2017 Dave Brandt Field Day - Gabe Brown

I understand this video is about commercial farming, however, the principle of having cover crops on your soil at all times is the issue with which I am concerned. 

I was born in Whitman County, N.E. Washington state where my family had farms on the rolling loesse hills covered with wheat, oats, peas, and lentiles during the growing season, the ground is deeply tilled and left bare for the water and wind to erode it away. Erosion was one problem they faced, another was dead soil. The tops of the rolling hills had no top-soil left, only bare subsoils which have low growth.

Both of my grandmothers had vegetable and fruit gardens, which were lush with all kinds of green growth, then turned with a tiller and left bare for the winter. 

Everyone farmed and gardened this way for generations. The bunch grass was first broken in the 1870s when a flood of settlers came into Whitman Co. and started farming with horse and plow. My cousins changed to no-till farming after we graduated from college. The USDA and WA State College, a land grant college, started making the changes after they completed their Ag. training. Even my grandmothers were influenced by the no-till, using cover crops, and mulching after this change. 

Now, to gardens, 

1) leave no bare soil, it needs what is called armor to protect the soil life, including worms, bacteria, and fungi. 

2) use nitrogen fixing plants for ground cover, These produce nitrogen in the soil and their cuttings make good mulch. 

3) use mycorrhizal fungi, they help solubolize (the process of incorporating the solubilizate (the component that undergoes solublization) into or onto micelles), phosphorus, and bring soil nutrients (phosphorus, nitrogen, micronutrients, and perhaps water) to the plant. [It is similar to making a solution out of a mineral].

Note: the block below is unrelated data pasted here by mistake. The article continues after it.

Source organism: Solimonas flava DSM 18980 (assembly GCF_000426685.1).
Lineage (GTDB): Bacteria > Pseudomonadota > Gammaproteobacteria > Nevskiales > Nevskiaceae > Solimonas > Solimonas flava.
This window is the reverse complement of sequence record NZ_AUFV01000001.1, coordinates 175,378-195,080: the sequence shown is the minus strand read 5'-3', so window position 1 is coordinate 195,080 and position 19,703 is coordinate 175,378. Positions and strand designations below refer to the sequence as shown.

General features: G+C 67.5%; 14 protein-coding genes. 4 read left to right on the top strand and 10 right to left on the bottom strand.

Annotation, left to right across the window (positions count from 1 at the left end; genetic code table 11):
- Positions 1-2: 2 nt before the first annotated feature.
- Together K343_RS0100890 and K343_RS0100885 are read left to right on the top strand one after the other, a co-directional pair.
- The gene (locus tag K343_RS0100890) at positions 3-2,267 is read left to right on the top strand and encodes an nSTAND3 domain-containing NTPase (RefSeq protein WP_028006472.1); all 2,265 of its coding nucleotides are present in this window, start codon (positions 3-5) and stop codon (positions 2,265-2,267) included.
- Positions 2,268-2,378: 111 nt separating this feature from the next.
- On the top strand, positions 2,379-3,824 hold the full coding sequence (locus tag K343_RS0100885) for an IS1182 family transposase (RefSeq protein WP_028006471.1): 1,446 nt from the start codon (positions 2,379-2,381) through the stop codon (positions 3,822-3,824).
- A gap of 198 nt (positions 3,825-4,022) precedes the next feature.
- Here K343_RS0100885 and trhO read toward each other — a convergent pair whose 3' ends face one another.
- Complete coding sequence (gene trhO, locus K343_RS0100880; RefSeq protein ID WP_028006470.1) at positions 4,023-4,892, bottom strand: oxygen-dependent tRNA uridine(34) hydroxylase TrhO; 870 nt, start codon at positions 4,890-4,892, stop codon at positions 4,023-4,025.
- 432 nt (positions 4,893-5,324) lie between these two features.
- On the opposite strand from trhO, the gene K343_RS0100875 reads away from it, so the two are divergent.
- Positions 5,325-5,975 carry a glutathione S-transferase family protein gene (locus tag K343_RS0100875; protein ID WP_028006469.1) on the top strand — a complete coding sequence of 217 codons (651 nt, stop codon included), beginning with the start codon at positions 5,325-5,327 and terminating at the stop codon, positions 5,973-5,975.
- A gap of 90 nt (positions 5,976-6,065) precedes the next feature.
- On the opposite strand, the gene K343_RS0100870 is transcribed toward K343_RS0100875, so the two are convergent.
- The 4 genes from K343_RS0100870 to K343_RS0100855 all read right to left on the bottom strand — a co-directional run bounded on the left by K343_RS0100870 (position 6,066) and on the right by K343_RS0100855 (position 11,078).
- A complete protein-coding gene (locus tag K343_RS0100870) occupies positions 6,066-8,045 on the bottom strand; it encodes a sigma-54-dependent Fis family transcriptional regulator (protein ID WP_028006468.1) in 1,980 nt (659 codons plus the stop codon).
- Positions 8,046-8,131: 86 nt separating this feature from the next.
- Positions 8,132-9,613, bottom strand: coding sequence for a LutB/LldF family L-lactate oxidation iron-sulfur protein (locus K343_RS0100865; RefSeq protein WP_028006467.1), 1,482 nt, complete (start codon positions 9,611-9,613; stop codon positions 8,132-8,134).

4) use well composted "brown" (animal manure) and "green" (plants) manure. I keep bins of each in my garden and empty them every year in the spring. 

5) do not use chemical fertilizers or weed killers or fungicides of any kind, they are too potent, tend to kill worms, soil organisms, and friendly fungi and bacteria. Learn how to use organic methods of organic disease control and Natural pest control. I have used Gardens Alive for at least 20 years, if not 40 years and am totally satisfied with their products. Whether in the garden or kitchen, these pest and disease products work. 

6) use Diatomaceous Earth (food grade): bug killer you can eat! Food grade is a bit more costly, but you can eat produce that has D.E. on it, it doesn't harm mammals, it is effective, and is available in most hardware and garden stores. It is cheaper than other alternatives. 

7) use worms to till your vegetable and flower garden. They work day and night, year around, and you don't have to do anything to keep them working on your team. I use a worm farm to get a supply, then add it to my compost as I spread my well composted green or brown manure.

8) use insects to control disease and pests. They do fly away to other gardens, to be killed by insecticides, but many stay home if there are insects to eat. I discovered that my roses were free of aphids for 4 years after I brought in a package of lady bugs. The pests disappeared and so did the lady bugs. I suspect the good bugs hand around and check back in, perhaps. I have used Gardener's Supply Company for at least 20 years for information and products. I have never been disappointed!

9) use Square Food Gardening, if you are new at gardening or read the material for ideas

10) use Permaculture strategies. You don't have to live on a farm to learn the principles and Permaculture. 

My Permaculture garden in the city grows on a garden 50' x 100'.

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